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Sep 07 2014

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Vertically Mirrored Differential, Fully Balanced Symmetrical VAS

Recently I have been pondering about the “Fully Balanced Symmetrical VAS” stage.   This is a natural post-traumatic consequence of hitting the problem of the “undefined quiescent current”, as first encountered in some advanced schematic originating from a book by Randy Sloan, “High Power Audio Amplifier Construction Manual”, Fig. 11.14). The “undefined quiescent current” has been described in some greater detail in a book by Bob Cordell: “Designing Audio Power Amplifiers”.

The figure Fig. 7.9. “Complementary differential input stage with current mirror loads suffers quiescent bias instability”.  depicts the inherent instability problem.  Quoting Mr. Cordell:

Cordell 7.9

“… Look at the circuit and see if you can calculate the VAS quiescent current from the components and currents shown. You can’t. That is the problem with this circuit. The VAS quiescent current is indeterminate. This is not a practical and reliable circuit”. …”

In other words, it shall fry your VAS transistors.

To circumvent the problem, Mr. Cordell proposed a simple solution to stabilize the FSB VAS, as he depicted in Fig. 7.10. “Complementary differential input stage with stabilized current mirror loads.”

But, as he further suggests in the description of the solution: “… The price being paid here is a slight reduction in the gain of the input stage. It is differentially loaded by (a resistor) R14 instead with a very high intermediate impedance set by transistor betas. ….”.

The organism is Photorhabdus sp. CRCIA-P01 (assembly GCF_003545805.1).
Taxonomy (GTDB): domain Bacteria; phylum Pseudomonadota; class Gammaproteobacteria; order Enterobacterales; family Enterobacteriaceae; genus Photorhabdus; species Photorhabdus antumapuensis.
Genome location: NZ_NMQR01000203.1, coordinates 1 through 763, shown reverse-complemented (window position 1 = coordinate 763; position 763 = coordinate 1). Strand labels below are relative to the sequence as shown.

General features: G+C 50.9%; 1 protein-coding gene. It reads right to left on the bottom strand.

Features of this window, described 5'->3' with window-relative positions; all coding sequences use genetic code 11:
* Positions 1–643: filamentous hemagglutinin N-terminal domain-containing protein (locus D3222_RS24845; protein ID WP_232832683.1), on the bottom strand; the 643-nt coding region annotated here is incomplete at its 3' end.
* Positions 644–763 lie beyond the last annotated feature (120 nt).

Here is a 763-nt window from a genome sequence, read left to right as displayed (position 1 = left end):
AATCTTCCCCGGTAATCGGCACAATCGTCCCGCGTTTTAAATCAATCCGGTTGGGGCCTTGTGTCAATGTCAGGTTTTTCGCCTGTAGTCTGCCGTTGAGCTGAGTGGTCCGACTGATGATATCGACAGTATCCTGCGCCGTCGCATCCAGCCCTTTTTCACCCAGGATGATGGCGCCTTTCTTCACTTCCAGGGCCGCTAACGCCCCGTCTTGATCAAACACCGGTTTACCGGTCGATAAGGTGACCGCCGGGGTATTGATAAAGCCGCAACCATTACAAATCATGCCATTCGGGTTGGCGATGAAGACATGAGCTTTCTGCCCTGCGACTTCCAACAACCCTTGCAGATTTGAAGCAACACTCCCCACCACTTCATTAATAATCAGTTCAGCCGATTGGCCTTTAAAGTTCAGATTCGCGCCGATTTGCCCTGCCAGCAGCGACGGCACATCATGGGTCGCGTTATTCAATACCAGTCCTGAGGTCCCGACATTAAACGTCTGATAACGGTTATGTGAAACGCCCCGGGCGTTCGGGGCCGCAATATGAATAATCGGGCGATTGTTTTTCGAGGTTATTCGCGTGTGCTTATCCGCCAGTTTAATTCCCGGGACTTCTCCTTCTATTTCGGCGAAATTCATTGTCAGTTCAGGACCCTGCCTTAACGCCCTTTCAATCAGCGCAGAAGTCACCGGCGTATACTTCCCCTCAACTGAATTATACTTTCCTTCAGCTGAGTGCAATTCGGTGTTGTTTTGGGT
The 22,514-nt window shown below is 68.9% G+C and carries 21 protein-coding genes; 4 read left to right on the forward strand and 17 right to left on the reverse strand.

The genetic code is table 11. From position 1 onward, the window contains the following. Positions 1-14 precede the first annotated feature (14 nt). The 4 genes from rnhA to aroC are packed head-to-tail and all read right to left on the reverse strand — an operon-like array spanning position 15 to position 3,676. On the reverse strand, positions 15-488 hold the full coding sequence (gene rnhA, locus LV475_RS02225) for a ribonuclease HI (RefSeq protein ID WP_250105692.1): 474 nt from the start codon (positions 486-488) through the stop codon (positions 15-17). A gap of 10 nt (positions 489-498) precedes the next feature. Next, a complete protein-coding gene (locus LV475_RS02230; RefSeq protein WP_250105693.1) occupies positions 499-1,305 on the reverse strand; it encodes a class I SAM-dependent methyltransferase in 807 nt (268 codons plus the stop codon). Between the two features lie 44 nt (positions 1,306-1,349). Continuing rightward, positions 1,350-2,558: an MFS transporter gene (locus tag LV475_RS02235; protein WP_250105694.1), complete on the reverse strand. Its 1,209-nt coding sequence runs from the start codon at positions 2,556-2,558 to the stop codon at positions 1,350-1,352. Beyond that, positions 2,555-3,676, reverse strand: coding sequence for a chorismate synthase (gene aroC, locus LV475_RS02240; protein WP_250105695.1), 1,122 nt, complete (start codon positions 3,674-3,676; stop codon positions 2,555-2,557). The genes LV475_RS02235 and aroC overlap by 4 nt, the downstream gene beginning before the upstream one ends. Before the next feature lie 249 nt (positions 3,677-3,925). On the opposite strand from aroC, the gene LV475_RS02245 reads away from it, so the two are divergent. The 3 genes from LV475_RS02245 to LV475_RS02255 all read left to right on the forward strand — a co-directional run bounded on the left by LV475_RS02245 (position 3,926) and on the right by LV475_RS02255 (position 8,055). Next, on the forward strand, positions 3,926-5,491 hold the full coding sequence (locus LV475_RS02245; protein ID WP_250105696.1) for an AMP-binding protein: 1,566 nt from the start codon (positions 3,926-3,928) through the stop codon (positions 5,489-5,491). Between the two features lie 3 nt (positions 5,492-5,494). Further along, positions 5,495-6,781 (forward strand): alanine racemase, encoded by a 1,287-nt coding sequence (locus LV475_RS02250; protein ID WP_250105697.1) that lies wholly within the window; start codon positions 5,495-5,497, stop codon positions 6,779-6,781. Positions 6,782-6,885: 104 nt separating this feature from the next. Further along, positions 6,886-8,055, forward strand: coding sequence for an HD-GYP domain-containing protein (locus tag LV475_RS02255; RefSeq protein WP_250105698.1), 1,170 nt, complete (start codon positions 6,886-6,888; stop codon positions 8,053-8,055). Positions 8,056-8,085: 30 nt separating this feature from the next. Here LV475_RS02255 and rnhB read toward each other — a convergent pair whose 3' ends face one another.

I generally “like” the thought of a current mirror loaded VAS stage, so that this particular solution to the “indeterminate quiescent VAS current” problem was not to my liking.  But anyways, I proceeded further with the lecture of this fine book of Mr. Cordell, and then I stumble across his graph: Fig. 7.15., which “Depicts a Differential pair VAS with current mirror load.”

And this is the point where I started scratching my head.  This novel approach to a VAS stage, an approach based on a differential stage, independent current sources, and a current mirror … I like it. Really.

Gee !  If only it could be possible to make this into a Fully Balanced, Symetrical VAS, and fully mirrored, at that.

So I took my note pad and starting drawing some nonsense.  At fist, I tried to imagine, what a “vertically mirrored” version of the “Differential pair VAS with current mirror load” would look like.

Then I put both of these stages adjacent to another on the same piece of paper.

I came up with something like this:

Cordell Differential VAS - mirrored 1

One would say:  ”Great, Ziggy, but you sort of ended up with two independent BIAS generators.  Are you building two independent amps in a single box, or WHAT ?”

The bias generators I have depicted as a battery symbol, lacking a more appropriate symbol in my libraries.